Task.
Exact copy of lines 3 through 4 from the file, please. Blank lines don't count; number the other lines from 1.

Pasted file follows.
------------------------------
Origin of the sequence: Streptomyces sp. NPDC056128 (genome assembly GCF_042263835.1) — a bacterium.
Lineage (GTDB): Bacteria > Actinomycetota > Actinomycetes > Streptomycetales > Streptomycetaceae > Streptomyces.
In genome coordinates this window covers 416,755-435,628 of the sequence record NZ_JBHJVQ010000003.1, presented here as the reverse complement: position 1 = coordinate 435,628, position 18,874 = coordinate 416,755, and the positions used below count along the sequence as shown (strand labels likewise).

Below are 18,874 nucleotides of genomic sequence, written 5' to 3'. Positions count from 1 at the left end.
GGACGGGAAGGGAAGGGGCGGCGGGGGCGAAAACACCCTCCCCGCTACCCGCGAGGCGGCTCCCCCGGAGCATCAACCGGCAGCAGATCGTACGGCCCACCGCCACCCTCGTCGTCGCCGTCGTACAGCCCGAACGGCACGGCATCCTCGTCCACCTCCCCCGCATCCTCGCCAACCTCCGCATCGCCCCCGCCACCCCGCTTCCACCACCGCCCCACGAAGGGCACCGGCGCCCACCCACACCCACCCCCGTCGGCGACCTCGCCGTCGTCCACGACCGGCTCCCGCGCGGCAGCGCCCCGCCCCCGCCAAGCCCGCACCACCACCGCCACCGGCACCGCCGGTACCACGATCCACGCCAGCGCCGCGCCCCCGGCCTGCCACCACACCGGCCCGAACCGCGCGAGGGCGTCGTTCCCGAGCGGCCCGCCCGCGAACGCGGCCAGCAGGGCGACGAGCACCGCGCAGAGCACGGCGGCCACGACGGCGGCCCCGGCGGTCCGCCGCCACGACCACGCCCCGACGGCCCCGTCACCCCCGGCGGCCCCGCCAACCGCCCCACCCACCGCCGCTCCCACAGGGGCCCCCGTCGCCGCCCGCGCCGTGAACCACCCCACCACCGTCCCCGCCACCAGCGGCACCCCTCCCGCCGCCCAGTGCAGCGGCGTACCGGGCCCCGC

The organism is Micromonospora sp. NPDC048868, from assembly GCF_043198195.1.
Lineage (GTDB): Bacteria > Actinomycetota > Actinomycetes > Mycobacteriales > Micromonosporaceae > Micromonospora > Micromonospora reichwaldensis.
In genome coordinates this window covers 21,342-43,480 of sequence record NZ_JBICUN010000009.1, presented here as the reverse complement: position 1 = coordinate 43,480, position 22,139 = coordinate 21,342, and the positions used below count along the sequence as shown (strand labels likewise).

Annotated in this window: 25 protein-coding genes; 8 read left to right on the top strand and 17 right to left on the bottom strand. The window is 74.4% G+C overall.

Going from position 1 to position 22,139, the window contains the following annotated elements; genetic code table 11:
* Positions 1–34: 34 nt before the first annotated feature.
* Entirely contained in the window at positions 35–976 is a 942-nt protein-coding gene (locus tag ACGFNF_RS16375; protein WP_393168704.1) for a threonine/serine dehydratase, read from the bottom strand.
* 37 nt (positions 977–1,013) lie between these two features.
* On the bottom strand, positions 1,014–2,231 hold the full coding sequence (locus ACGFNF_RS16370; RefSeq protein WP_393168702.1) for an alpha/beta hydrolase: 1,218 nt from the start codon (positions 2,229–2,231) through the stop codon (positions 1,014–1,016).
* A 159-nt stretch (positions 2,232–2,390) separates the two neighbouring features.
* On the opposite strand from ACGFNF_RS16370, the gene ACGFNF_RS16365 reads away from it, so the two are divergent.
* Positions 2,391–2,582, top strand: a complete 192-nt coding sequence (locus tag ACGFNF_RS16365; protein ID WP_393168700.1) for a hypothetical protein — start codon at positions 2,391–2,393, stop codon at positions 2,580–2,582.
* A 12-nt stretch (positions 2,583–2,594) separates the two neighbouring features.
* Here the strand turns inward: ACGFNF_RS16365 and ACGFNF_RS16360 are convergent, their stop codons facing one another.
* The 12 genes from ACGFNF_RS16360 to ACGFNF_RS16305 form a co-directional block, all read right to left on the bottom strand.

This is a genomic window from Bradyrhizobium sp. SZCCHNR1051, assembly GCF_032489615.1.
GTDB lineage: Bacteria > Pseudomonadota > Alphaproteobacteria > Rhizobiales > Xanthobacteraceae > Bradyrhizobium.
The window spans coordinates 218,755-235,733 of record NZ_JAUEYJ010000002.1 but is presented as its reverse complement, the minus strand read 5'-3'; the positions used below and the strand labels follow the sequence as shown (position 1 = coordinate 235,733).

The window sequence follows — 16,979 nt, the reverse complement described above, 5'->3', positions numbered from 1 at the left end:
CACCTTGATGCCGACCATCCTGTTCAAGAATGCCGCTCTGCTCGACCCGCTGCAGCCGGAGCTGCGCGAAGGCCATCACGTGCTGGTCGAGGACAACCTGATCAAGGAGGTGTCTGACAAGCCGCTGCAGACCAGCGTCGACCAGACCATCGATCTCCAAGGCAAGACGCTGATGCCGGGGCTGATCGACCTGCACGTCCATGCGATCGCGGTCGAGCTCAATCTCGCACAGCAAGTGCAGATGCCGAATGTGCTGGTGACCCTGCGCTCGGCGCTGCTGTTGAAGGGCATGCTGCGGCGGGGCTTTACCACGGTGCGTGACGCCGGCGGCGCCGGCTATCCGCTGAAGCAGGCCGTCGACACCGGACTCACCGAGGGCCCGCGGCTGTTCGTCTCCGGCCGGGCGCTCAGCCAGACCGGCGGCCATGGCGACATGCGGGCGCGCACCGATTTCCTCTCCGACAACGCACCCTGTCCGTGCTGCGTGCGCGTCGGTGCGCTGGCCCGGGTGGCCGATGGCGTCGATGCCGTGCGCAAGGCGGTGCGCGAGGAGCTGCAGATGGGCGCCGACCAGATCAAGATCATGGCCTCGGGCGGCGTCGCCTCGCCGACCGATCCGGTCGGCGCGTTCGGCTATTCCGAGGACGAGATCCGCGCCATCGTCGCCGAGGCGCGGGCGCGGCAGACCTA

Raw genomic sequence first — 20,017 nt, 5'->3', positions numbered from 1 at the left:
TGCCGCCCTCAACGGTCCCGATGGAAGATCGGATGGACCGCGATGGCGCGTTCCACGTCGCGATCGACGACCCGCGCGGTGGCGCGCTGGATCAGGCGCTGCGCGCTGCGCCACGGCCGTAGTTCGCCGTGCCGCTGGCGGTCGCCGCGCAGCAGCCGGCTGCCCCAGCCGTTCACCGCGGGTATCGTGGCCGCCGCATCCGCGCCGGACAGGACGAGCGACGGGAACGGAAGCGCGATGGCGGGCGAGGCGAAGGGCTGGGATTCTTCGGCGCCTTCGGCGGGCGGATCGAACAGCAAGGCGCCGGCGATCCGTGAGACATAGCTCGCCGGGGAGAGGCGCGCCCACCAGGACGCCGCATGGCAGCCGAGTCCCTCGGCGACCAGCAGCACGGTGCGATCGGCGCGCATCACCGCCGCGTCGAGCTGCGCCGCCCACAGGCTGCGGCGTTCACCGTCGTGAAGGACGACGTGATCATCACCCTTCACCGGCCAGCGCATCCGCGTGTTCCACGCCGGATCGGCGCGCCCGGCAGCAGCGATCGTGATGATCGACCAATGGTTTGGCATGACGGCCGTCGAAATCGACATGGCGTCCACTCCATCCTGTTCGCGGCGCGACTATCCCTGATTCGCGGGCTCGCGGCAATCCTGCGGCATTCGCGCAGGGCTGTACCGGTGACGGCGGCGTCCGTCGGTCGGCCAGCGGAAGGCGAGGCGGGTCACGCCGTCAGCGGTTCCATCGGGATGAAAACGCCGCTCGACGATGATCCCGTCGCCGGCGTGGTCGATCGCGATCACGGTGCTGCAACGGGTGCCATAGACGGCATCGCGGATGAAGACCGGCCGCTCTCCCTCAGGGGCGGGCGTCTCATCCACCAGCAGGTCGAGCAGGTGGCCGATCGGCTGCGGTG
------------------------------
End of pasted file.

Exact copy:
In genome coordinates this window covers 416,755-435,628 of the sequence record NZ_JBHJVQ010000003.1, presented here as the reverse complement: position 1 = coordinate 435,628, position 18,874 = coordinate 416,755, and the positions used below count along the sequence as shown (strand labels likewise).

Below are 18,874 nucleotides of genomic sequence, written 5' to 3'. Positions count from 1 at the left end.